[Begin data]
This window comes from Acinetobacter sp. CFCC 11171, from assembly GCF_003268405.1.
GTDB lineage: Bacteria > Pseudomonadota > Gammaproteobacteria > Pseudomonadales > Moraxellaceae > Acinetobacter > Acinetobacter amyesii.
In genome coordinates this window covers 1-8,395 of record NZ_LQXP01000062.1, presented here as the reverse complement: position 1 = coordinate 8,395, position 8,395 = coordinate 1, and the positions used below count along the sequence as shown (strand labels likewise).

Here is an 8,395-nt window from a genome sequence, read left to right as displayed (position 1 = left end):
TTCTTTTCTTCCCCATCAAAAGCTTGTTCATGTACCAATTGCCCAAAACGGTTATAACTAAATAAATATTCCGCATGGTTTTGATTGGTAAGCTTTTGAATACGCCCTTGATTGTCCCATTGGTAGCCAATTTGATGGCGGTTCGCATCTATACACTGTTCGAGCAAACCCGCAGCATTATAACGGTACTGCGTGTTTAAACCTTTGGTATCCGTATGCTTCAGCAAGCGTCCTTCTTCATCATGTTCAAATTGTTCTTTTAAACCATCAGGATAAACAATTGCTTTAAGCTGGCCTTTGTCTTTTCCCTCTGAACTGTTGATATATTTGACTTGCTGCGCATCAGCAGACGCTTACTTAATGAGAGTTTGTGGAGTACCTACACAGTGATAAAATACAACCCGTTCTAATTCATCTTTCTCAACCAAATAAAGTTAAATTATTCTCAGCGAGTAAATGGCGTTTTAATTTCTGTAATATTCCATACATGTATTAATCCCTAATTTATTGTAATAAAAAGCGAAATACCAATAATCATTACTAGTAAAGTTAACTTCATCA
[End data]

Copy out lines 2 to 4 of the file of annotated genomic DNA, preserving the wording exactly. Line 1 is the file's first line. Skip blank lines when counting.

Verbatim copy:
GTDB lineage: Bacteria > Pseudomonadota > Gammaproteobacteria > Pseudomonadales > Moraxellaceae > Acinetobacter > Acinetobacter amyesii.
In genome coordinates this window covers 1-8,395 of record NZ_LQXP01000062.1, presented here as the reverse complement: position 1 = coordinate 8,395, position 8,395 = coordinate 1, and the positions used below count along the sequence as shown (strand labels likewise).

Here is an 8,395-nt window from a genome sequence, read left to right as displayed (position 1 = left end):